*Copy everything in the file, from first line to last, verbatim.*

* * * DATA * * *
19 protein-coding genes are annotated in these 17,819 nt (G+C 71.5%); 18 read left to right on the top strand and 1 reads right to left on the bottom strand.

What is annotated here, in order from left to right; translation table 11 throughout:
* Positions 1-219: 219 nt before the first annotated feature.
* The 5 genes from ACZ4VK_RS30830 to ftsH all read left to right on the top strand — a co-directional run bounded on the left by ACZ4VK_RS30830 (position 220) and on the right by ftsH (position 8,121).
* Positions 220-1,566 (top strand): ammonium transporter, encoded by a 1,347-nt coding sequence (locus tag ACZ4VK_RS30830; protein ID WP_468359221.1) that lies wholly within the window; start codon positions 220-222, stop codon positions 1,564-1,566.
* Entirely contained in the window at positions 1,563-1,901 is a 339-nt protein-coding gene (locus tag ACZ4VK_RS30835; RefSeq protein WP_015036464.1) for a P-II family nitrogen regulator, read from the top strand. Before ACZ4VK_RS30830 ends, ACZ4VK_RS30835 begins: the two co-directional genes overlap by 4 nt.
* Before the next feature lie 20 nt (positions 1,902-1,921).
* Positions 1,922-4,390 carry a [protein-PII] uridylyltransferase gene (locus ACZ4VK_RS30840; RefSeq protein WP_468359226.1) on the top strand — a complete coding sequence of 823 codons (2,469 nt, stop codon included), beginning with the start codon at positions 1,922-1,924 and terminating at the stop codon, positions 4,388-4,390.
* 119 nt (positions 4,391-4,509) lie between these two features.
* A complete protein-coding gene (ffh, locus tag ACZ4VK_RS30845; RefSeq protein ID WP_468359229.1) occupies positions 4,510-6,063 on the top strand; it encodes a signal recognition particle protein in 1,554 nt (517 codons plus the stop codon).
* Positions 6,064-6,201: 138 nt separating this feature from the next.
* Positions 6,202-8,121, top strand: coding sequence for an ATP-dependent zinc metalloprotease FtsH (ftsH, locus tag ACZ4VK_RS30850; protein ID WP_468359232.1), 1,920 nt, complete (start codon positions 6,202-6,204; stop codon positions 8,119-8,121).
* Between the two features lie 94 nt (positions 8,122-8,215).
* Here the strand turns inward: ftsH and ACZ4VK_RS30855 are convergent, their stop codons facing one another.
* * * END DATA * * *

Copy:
19 protein-coding genes are annotated in these 17,819 nt (G+C 71.5%); 18 read left to right on the top strand and 1 reads right to left on the bottom strand.

What is annotated here, in order from left to right; translation table 11 throughout:
* Positions 1-219: 219 nt before the first annotated feature.
* The 5 genes from ACZ4VK_RS30830 to ftsH all read left to right on the top strand — a co-directional run bounded on the left by ACZ4VK_RS30830 (position 220) and on the right by ftsH (position 8,121).
* Positions 220-1,566 (top strand): ammonium transporter, encoded by a 1,347-nt coding sequence (locus tag ACZ4VK_RS30830; protein ID WP_468359221.1) that lies wholly within the window; start codon positions 220-222, stop codon positions 1,564-1,566.
* Entirely contained in the window at positions 1,563-1,901 is a 339-nt protein-coding gene (locus tag ACZ4VK_RS30835; RefSeq protein WP_015036464.1) for a P-II family nitrogen regulator, read from the top strand. Before ACZ4VK_RS30830 ends, ACZ4VK_RS30835 begins: the two co-directional genes overlap by 4 nt.
* Before the next feature lie 20 nt (positions 1,902-1,921).
* Positions 1,922-4,390 carry a [protein-PII] uridylyltransferase gene (locus ACZ4VK_RS30840; RefSeq protein WP_468359226.1) on the top strand — a complete coding sequence of 823 codons (2,469 nt, stop codon included), beginning with the start codon at positions 1,922-1,924 and terminating at the stop codon, positions 4,388-4,390.
* 119 nt (positions 4,391-4,509) lie between these two features.
* A complete protein-coding gene (ffh, locus tag ACZ4VK_RS30845; RefSeq protein ID WP_468359229.1) occupies positions 4,510-6,063 on the top strand; it encodes a signal recognition particle protein in 1,554 nt (517 codons plus the stop codon).
* Positions 6,064-6,201: 138 nt separating this feature from the next.
* Positions 6,202-8,121, top strand: coding sequence for an ATP-dependent zinc metalloprotease FtsH (ftsH, locus tag ACZ4VK_RS30850; protein ID WP_468359232.1), 1,920 nt, complete (start codon positions 6,202-6,204; stop codon positions 8,119-8,121).
* Between the two features lie 94 nt (positions 8,122-8,215).
* Here the strand turns inward: ftsH and ACZ4VK_RS30855 are convergent, their stop codons facing one another.